Sunday, July 24, 2011

Baggott & Asher Writerly Boot Camp. Day 21.

[If you find yourself here, baffled, lost, disoriented,
here's the link to the post that might clarify
what you've just stumbled upon --
complete with pic of Louis Gossett Jr.
and Richard Gere.]

1. Memory Exercise. This is designed to guide you (goad you) into mucking around where the important, psychologically resonant stuff is stored.

Today, jot a memory associated with music lessons, one associated with swimming lessons, and finally, a memory associated with any other kind of lesson(s) that resonate the most with you.

2. Reading as a writer. I'll be mixing this up from day to day, with some repeats.

You might be having a problem with your work -- something large or small, craft or professional. Imagine you're having drinks with a writer you admire -- dead or alive -- ask that person your question. Wait for their answer. It's messed up, but sometimes this really works for me.

3. Image Exercise. This one is also the same every day -- more or less -- and hopefully habit-forming. Jot 3 images. Look at something closely. Notice something. Pay attention.

Today, give me something blue, one thing that's dusty, one thing that's black.

4. The Quote. Everyday I will provide a quote and either a little rant on it or an exercise paired with it.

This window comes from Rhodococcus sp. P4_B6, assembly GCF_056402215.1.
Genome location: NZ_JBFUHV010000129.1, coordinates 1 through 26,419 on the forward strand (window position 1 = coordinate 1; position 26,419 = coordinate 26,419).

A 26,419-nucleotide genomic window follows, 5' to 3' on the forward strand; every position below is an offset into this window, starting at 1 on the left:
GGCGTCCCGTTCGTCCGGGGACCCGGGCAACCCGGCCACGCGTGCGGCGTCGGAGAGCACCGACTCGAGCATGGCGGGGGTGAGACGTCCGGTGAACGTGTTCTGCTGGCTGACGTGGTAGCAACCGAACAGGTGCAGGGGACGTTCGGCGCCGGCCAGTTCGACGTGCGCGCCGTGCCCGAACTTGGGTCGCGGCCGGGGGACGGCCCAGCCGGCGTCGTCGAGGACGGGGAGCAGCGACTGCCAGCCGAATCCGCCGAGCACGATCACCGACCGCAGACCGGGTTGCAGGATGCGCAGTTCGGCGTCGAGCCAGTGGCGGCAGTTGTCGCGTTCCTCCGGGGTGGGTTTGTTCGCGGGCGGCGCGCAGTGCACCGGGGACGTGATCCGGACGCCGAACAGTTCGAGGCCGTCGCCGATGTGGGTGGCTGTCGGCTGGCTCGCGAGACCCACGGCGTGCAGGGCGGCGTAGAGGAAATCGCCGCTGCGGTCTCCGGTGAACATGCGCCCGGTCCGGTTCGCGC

“All the things one had forgotten scream for help in dreams.” Elias Canetti

Dreams. Certain projects burrow into my dreams. There are certain places I revisit in dreams -- build on each time I go back. There are kinds of dreams I have at certain times in my life.

Write a dream you've had. Write a dream your character recently had and a recurring dream from your character's life.

AND ... tell me three things you've forgotten -- but would love to have back.

5. Quilting Exercise. This will always be the same but the parts will change daily.

Pick and choose from the things you've jotted so far -- those disparate elements -- and use them to create something. But don't force it too hard. Have some faith in the resonance of these things in and of themselves. These elements have all been dredged to the surface. They're bobbing in your brain. Start writing something even if you don't know what it is. Let these things bounce in and out. Work. Row.

Remember: If this works for you in some way -- this daily jump start --
and the writing that comes of it startles you in a good way --
then you might want to sign up for THE WRITING REGIMENS at THE SOUTHEAST REVIEW. It's super cheap and very smart and jammed with great resources and pep talks and exercises. Brilliant stuff and a great way to support a literary magazine at the same time.
(They also have contests and post winning works by regimen participants
so a good way to get published.)
If you want to know when the next one is, email